Thursday, September 6, 2012

Reservation Quota for an "Indian"

The quota issue has raised its head again (I won’t say ‘ugly head’ for fear of being chastised as privileged-educated-middle class-drives a car-has a maid-kids study in private school-nondalit-Hindu and who knows what else) and I have serious issues with the “let us reserve for those who are needy/underprivileged/minority/victims of casteism” simply because the other side (not necessarily the opposite of the adjectives that describe the “need reservations” group) is unrepresented and therefore, ignored.

To understand what I am getting at, all you would have to do is go to the Tehsil office in your district and observe the queues for ‘domicile certificates’ and hear what those standing in the queues, who are not natives of the state, have to endure.

Today the reality of an Indian like me (of Marwari origin, born in Delhi, raised in Kerala, married to a Tamilian Brahmin, lived across the country courtesy spouse’s service in the Armed Forces, now stationed in Maharashtra, and who can speak 6 Indian languages with absolute ease) is that my identity has become restrictive.

Simply because I cannot respond with confidence to queries regarding region, home state, mother tongue etc with an emphatic “I am an Indian” and leave it there. It is not enough.

“Ha ha…yes I know. We are all Indians. But really, which state do you belong to?” I am often questioned by incredulous acquaintances who also announce rather alarmingly when told the truth about my multi-cultural upbringing, “Really? Baniya from Kerala? But you don’t have a mallu accent at all!!!!” the blame of which I usually shift to the missionary-run school I attended through my academic life in uniform that insisted we speak in English all the time. “Yes, but still, your English has no malayali accent…”

Ok I admit I do feel a cheap thrill when I am told that my accent carries no traces of my education from Kerala where the accent is the butt of several thousand jokes. But that is where it ends, because inclined as I could be (or should be) to be known as a Keralite minus the accent, I am keener to be known as an Indian.

Sadly that is a card that is not working and as time goes by, it is getting tougher for our tribe to survive.

I have to belong to some place in India to qualify to be part of a socio-cultural or socio-economic group. As an out of work journalist, I am not part of any socio-economic structure any way and my socio-cultural identity was long ago snatched after it became mandatory to “belong” to some state in the country.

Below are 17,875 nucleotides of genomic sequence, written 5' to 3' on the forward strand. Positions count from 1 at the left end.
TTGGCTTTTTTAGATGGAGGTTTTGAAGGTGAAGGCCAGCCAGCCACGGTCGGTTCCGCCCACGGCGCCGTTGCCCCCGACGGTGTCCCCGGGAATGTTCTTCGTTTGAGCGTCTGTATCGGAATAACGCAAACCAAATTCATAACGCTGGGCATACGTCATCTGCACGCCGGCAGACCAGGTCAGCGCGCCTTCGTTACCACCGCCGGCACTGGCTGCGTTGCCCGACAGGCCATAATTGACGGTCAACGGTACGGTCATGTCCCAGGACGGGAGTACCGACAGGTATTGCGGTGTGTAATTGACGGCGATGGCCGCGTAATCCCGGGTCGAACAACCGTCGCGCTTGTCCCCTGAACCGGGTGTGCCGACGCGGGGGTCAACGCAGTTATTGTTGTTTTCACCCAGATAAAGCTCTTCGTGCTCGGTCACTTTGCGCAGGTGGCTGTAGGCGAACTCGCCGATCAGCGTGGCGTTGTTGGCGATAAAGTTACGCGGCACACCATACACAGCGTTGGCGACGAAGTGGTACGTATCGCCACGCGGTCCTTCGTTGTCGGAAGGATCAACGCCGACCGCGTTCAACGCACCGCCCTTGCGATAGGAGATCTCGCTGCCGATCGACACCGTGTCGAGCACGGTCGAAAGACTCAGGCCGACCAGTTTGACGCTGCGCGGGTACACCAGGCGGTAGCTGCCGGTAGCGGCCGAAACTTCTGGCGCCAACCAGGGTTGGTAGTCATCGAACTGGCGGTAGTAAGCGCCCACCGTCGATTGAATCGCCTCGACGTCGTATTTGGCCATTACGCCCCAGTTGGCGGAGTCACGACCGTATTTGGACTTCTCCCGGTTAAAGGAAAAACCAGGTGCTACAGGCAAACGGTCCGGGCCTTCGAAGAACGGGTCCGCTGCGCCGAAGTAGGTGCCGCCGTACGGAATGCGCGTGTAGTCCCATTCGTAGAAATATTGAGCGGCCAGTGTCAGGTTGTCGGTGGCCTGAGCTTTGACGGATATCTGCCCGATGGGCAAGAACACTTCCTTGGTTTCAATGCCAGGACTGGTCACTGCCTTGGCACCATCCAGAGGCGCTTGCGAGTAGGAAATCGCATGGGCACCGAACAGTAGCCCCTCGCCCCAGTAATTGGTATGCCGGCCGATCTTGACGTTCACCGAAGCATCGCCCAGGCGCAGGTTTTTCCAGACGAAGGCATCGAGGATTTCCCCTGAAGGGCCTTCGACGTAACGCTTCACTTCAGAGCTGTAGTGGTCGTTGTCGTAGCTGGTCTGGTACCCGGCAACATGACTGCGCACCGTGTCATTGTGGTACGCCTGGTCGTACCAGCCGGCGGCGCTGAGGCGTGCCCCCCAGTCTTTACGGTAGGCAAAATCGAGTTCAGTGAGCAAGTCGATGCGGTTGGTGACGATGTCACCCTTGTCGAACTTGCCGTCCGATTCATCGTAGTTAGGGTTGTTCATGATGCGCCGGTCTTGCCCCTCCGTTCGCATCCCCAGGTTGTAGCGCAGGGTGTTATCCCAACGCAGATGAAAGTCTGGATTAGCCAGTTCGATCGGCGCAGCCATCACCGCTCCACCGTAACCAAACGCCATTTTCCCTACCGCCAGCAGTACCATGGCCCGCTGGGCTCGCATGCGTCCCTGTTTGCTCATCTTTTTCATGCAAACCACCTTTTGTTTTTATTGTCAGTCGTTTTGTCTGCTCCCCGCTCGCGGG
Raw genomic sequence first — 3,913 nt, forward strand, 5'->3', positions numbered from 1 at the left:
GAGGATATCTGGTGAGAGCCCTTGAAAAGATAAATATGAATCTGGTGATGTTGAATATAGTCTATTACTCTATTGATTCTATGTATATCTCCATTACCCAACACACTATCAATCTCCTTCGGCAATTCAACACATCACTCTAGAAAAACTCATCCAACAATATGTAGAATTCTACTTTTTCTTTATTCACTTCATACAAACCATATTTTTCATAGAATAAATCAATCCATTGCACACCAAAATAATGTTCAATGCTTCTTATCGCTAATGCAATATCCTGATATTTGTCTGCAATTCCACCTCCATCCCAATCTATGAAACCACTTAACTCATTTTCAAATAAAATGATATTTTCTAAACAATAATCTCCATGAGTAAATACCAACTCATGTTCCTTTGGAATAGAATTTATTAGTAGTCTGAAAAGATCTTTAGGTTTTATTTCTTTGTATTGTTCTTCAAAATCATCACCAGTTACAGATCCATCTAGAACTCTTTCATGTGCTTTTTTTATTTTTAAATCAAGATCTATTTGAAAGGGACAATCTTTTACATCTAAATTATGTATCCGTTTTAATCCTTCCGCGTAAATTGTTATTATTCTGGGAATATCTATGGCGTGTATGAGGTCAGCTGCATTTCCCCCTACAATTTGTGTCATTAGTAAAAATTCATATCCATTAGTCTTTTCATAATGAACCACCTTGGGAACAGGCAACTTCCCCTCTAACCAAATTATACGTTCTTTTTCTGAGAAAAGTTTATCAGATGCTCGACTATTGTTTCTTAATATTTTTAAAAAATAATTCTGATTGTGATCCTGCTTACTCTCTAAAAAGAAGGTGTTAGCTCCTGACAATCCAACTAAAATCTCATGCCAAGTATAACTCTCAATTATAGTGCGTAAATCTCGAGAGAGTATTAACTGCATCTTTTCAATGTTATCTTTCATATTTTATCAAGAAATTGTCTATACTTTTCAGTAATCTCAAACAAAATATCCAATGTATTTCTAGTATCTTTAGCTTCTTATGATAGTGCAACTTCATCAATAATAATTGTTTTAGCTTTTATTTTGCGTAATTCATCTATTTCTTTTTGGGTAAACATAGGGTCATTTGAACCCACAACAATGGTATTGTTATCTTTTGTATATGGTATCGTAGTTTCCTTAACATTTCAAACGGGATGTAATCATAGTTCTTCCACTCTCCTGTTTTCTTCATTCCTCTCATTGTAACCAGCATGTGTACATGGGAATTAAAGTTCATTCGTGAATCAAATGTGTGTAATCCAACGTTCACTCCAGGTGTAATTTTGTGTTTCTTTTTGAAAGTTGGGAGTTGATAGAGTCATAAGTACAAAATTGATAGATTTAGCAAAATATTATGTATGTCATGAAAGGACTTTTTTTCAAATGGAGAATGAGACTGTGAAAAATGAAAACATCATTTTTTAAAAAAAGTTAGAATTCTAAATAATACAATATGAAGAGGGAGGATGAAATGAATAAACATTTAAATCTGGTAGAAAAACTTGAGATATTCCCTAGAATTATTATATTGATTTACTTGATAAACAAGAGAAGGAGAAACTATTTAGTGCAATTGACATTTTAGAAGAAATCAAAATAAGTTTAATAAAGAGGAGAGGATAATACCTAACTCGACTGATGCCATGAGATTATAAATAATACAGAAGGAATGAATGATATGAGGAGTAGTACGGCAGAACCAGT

So while I “must” technically belong to Kerala (on paper; the heart is a different matter altogether), I do not, because I don’t vote from Kerala not having lived there for over 23 years. I do not belong to Maharashtra, where I currently live, even though I vote from here, because I have not resided here for fifteen or more years (to claim domicile). I cannot belong to Haryana, where my father grew up because we no longer have any property, friends, relatives or bonds there and furthermore I have never lived there.

Despite all this, I have managed to trundle through life proud of my unique identity as an Indian who did not base her allegiance to a region/state to feel a sense of belonging to her Motherland.

But this I reckon (practical as I am) will not be of much help to my children, who from a very young age have been questioned, amongst others, by class teachers about religion, caste and home states (to which we have continued emphasising a zealous “Indian” as an answer), and who will have to make a choice eventually because when we seek admissions into colleges, universities and the like, our ‘regional’ orientation will matter as much, if not more than our sexual orientation.

It will matter a few years from now when my daughter needs admission into a college, and where the existing sundry reservations would mean one of these three choices: either she scores a 120% marks to get a seat through merit (the cut offs for colleges are getting distressingly unachievable), look for a reservation category that we fall under (so far there isn’t any), or compel her to make a different career choice.

So, finally, after years of being subjected to religion-caste-region questions I have come to the conclusion that people like me, who are a veritable cocktail of the cultures that makes India what it is, need to have our have our very own reservation too.

There must be a reservation for those whose hearts beat for India and who do not stake a claim on any particular region, language or culture as their own – who are Indians first and Indians forever; a reservation quota for “Indians” in academic institutions, government jobs and the like.

Now that I have my ideology clear, all I would need to do is focus my energy towards finding the perfect poster boy, celebrity, mouthpiece who could be suitably instated chairperson of the movement and who will passionately vocalise our “feelings”. A dharna, march, bandh etc can follow later (those will be part of Plan B).

Please wish us luck!
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